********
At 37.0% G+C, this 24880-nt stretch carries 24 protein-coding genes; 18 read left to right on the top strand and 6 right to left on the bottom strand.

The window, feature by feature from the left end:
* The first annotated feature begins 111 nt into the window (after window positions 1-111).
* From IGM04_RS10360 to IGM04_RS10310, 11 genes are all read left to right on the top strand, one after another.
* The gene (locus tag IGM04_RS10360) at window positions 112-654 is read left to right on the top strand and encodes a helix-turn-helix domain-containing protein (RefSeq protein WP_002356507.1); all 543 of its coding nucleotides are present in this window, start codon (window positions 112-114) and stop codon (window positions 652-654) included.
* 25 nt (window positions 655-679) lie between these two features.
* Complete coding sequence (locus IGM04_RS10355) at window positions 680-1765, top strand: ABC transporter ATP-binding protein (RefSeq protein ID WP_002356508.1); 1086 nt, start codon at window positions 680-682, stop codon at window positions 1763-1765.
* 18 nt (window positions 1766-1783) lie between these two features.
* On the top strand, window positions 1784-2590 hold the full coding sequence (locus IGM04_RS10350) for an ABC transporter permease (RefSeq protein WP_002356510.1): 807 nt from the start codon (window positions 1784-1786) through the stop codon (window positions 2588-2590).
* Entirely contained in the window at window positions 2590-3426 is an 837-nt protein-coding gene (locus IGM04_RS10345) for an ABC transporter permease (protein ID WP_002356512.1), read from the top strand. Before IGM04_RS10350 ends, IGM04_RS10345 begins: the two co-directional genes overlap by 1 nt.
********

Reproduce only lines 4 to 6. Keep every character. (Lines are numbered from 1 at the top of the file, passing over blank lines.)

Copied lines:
* From IGM04_RS10360 to IGM04_RS10310, 11 genes are all read left to right on the top strand, one after another.
* The gene (locus tag IGM04_RS10360) at window positions 112-654 is read left to right on the top strand and encodes a helix-turn-helix domain-containing protein (RefSeq protein WP_002356507.1); all 543 of its coding nucleotides are present in this window, start codon (window positions 112-114) and stop codon (window positions 652-654) included.
* 25 nt (window positions 655-679) lie between these two features.